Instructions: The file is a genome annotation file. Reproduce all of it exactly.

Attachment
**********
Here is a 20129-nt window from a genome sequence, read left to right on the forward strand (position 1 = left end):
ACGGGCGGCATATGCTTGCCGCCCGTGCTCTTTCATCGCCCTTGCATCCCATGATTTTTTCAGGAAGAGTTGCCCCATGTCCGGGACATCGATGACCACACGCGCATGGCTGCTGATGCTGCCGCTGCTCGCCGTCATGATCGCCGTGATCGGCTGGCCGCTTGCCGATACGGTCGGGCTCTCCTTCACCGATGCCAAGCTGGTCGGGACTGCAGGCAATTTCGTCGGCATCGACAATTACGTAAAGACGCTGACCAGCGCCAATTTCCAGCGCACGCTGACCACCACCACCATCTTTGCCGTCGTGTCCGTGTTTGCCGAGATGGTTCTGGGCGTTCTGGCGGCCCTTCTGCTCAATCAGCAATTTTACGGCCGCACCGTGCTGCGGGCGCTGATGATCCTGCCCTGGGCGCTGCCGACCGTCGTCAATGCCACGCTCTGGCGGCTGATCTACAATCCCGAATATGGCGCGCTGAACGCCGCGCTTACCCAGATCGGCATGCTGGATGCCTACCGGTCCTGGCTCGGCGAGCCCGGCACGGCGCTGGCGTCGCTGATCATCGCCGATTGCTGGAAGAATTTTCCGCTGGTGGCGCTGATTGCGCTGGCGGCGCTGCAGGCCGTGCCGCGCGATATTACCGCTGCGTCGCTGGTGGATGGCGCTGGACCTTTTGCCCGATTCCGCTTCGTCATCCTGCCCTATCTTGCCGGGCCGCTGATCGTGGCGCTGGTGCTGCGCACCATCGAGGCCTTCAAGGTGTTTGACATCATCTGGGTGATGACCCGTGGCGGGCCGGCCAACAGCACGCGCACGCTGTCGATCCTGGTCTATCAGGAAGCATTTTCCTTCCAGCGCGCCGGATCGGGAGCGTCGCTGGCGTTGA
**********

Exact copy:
Here is a 20129-nt window from a genome sequence, read left to right on the forward strand (position 1 = left end):
ACGGGCGGCATATGCTTGCCGCCCGTGCTCTTTCATCGCCCTTGCATCCCATGATTTTTTCAGGAAGAGTTGCCCCATGTCCGGGACATCGATGACCACACGCGCATGGCTGCTGATGCTGCCGCTGCTCGCCGTCATGATCGCCGTGATCGGCTGGCCGCTTGCCGATACGGTCGGGCTCTCCTTCACCGATGCCAAGCTGGTCGGGACTGCAGGCAATTTCGTCGGCATCGACAATTACGTAAAGACGCTGACCAGCGCCAATTTCCAGCGCACGCTGACCACCACCACCATCTTTGCCGTCGTGTCCGTGTTTGCCGAGATGGTTCTGGGCGTTCTGGCGGCCCTTCTGCTCAATCAGCAATTTTACGGCCGCACCGTGCTGCGGGCGCTGATGATCCTGCCCTGGGCGCTGCCGACCGTCGTCAATGCCACGCTCTGGCGGCTGATCTACAATCCCGAATATGGCGCGCTGAACGCCGCGCTTACCCAGATCGGCATGCTGGATGCCTACCGGTCCTGGCTCGGCGAGCCCGGCACGGCGCTGGCGTCGCTGATCATCGCCGATTGCTGGAAGAATTTTCCGCTGGTGGCGCTGATTGCGCTGGCGGCGCTGCAGGCCGTGCCGCGCGATATTACCGCTGCGTCGCTGGTGGATGGCGCTGGACCTTTTGCCCGATTCCGCTTCGTCATCCTGCCCTATCTTGCCGGGCCGCTGATCGTGGCGCTGGTGCTGCGCACCATCGAGGCCTTCAAGGTGTTTGACATCATCTGGGTGATGACCCGTGGCGGGCCGGCCAACAGCACGCGCACGCTGTCGATCCTGGTCTATCAGGAAGCATTTTCCTTCCAGCGCGCCGGATCGGGAGCGTCGCTGGCGTTGA